Licensing Questions Thread, Can I get a refund on licensed software if it's buggy / broken? in Technical; Hi,
Apologies if this is the wrong place to post this but I couldn't see anywhere more appropriate. I'm in ...
22nd April 2010, 01:52 AM #1
Can I get a refund on licensed software if it's buggy / broken?
Apologies if this is the wrong place to post this but I couldn't see anywhere more appropriate. I'm in a difficult situation at the moment after having purchased a OS and application deployment system, which so far has left me unable to deploy anything.
I'm currently setting up a brand new system on a new domain which has to be ready before the summer so that we have time to transition data and services and rebuild the workstations into a new structure. I've not done this before and so I purchased licenses for a software deployment system thinking that I will have a comprehensive and supported product which will make the site rebuild a lot more manageable.
The problem is that the OS deployment part was buggy when I tested it on Hyper-V, but did operate, some options didn't work correctly, one type of motherboard refused to work with it, but overall it can be said that it worked. Now I've got the new production system in place I'm now running on Citrix Xenserver. The deployment system now doesn't install correctly and I can't deploy anything.
I'm at the point where I've seen enough hardware and software issues that i'd like to get the money back and either buy something else, or use FOG instead as I feel comfortable using it. My main concern is time, I can't wait weeks for this to be fixed, tested and released, I need a product that works right now so I can stay on schedule for setup and testing across a large amount of software and hardware.
Am I entitled to phone up the supplier and say, "I'm currently unable to deploy anything with this system, I would like a refund please"?
22nd April 2010, 08:10 AM #2
Without reading the license agreement I don't know but I suspect you've got no chance. Most software has a license agreement which pretty much says "this might do what you want, it might not. Is that OK?" and once you accept the agreement you're stuck with it.
You can certainly try asking the supplier - if this is something that they're aware of (eg this is a newly released system and others have brought up problems) then they might be sympathetic but your description sounds more like it sort of works but isn't ideal for your situation - that means you may not get anywhere.
Too late now, but in future, always try an eval version of software; if you can't get it to work then don't buy (and if the company won't give you an eval then just run away!)
22nd April 2010, 09:33 AM #3
You may also fair better in getting a refund if the software was supplied to you as a recommendation... i.e. you asked your supplier for a piece of software that does X, Y and Z rather than asking for a particular product. Under these circumstances, your argument would be that the software supplied does not meet your specifications and is not fir for purpose.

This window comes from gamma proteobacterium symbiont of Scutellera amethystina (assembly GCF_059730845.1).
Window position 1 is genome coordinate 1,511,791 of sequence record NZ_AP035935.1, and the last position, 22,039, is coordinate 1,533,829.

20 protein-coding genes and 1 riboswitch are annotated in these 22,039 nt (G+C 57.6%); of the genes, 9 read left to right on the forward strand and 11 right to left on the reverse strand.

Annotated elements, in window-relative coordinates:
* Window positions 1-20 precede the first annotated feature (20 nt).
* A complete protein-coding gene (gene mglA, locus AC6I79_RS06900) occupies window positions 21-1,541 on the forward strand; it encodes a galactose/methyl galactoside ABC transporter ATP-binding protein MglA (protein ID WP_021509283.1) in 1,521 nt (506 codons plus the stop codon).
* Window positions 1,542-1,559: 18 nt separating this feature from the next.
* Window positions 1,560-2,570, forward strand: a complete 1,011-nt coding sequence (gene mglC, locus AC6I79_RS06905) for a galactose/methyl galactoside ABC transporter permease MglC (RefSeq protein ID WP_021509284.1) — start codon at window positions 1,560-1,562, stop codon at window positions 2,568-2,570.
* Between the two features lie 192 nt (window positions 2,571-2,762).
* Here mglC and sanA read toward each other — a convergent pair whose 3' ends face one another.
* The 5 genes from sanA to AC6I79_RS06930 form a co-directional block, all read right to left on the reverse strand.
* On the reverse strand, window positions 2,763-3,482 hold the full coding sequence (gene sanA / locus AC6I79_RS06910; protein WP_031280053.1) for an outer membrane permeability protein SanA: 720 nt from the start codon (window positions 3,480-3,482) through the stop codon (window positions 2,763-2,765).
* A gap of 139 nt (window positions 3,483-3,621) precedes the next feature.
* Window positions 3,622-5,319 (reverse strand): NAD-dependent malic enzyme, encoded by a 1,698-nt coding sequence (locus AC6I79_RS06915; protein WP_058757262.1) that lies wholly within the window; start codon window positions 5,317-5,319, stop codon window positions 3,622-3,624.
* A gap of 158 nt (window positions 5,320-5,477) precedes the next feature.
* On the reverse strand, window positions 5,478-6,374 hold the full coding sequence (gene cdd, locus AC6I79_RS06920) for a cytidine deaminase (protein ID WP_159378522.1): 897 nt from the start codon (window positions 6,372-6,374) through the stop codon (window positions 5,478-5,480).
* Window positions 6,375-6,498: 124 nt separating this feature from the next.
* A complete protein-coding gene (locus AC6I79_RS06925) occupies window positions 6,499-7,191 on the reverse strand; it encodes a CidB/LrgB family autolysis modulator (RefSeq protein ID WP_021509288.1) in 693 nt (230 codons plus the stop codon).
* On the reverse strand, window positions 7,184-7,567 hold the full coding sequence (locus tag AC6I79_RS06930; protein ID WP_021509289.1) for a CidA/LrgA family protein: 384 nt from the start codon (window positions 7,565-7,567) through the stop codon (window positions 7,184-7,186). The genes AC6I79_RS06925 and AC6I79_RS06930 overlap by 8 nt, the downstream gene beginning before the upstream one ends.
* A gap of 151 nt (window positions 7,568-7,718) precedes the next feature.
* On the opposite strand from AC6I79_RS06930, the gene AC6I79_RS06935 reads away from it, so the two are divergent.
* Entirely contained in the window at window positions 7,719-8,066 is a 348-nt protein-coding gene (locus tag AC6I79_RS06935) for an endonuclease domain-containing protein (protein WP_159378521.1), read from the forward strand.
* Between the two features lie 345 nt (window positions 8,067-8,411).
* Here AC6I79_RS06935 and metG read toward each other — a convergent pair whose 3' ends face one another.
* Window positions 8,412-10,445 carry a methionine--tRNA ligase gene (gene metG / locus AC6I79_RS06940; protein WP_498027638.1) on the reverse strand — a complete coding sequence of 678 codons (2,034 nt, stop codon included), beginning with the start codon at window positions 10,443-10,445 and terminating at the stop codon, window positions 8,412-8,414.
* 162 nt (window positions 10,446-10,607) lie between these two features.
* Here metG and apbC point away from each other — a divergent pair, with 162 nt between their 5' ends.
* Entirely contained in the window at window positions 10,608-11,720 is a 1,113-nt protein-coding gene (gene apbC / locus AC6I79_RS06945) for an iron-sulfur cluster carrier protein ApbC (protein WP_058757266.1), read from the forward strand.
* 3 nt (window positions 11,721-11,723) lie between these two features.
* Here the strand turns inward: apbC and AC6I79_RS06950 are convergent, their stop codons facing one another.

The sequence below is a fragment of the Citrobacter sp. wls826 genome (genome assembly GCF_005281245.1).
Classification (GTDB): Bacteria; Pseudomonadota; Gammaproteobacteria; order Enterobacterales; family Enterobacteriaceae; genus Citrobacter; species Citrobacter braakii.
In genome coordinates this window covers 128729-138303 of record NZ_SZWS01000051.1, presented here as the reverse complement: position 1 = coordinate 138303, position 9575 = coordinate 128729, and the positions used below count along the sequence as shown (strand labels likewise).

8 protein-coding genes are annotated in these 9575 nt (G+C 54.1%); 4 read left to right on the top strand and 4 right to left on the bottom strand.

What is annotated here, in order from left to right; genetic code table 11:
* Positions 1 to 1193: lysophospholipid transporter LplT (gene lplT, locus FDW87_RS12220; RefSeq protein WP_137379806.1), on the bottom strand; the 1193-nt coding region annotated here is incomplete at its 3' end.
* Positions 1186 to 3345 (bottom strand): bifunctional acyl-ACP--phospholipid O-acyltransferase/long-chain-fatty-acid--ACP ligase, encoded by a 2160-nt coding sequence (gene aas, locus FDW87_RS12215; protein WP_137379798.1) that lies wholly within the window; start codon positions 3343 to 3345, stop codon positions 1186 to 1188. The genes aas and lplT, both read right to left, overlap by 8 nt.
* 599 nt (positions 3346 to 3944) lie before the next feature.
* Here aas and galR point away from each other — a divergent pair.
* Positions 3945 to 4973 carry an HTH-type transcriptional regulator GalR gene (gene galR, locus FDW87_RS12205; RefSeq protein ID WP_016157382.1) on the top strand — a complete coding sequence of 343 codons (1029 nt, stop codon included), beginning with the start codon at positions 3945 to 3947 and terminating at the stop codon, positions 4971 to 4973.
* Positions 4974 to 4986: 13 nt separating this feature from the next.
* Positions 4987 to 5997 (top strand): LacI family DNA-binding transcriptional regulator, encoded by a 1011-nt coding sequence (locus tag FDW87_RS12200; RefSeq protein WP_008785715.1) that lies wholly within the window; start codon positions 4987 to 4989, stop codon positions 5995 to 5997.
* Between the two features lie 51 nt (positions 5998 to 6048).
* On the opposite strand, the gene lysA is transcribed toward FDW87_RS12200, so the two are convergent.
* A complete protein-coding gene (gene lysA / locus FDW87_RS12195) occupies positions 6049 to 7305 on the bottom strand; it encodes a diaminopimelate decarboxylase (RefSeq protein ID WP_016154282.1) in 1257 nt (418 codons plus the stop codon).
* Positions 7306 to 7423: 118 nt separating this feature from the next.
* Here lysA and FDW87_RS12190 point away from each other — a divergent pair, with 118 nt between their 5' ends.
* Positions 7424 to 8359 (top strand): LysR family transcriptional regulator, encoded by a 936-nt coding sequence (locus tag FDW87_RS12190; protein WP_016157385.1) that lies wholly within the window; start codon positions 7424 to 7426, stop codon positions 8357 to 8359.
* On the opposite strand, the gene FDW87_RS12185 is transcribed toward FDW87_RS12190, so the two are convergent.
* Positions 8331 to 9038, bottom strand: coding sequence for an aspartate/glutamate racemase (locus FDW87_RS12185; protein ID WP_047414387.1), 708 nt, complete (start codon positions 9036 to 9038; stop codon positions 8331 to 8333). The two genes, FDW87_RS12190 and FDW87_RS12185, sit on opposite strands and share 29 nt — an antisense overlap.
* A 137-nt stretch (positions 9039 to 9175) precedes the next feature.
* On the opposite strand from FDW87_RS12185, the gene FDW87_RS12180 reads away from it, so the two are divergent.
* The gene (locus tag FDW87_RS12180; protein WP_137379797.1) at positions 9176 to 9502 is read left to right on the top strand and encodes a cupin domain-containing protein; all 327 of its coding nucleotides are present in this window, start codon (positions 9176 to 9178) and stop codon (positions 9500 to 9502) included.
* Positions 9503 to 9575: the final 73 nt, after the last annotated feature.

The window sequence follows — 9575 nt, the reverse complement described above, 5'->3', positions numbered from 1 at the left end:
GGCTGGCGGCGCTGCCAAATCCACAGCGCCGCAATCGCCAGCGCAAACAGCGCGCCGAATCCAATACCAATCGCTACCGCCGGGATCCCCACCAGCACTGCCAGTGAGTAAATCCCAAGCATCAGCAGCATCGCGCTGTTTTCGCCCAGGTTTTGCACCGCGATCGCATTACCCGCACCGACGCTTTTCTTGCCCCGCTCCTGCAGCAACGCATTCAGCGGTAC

22nd April 2010, 09:38 AM #4
Thanks. I did spent a long time testing it on a test network but I had to use Hyper-V as I didn't have the XenServer system at the time. The niggles I can live with at the moment as they aren't critical, the entire program not installing or working correctly just because I've changed to another hypervisor is unexpected and makes the entire thing useless in it's current state.
22nd April 2010, 09:44 AM #5
I also spent a long time talking to their sales people and had a remote demo. I told them what I was doing (rebuilding an entire site - I need something that works to make that easier). At the moment I can't deploy anything with it so I would say it isn't fit for purpose.
Originally Posted by Ric_
22nd April 2010, 09:54 AM #6
@morganw: You will probably be sent around the houses being told that you are running an unsupported setup too. If you find an old desktop and install Server and your deployment suite on there, you can rule out any problems with XenServer and show that the software is just plain rubbish.
22nd April 2010, 10:00 AM #7
Thanks, i'll do that today, test on a physical server attached to the new domain.
22nd April 2010, 11:51 AM #8
Right, just done this, it goes wrong at exactly the same point on a physical server as it does on a virtual server. All the rest of the server infrastructure is still on XenServer though.
I've just read the EULA and I have a 90 day period where I can request a refund, but this will only be honoured if they cannot fix any issues within 'reasonable time'.
22nd April 2010, 12:03 PM #9
reasonable time for most companies is 60 days (42 working days), so provided you haven't had the software for 30 days or more, you should be good!
22nd April 2010, 12:13 PM #10
Software is covered by the consumer protection laws. It must be fit for purpose. You are entitled for it to be fixed or refunded.
27th April 2010, 11:57 AM #11
I used to think that if you buy software and find some bags, errors or even worse teh software doesnt work, developer or supplier (person, shop where you've bought it ) have to give your money back. Of course they have to provide a good support and try to help you with solving your problems (say what to do, coz perhaps you are doing somethign wrong, or repair the bag). If the problem isnt repaired they have to give your money back I suppose
Our problem is we never read licence agreement. But it is necessary if you buy software, ecpessialy if its rather expensive. To be in teh know what to do.
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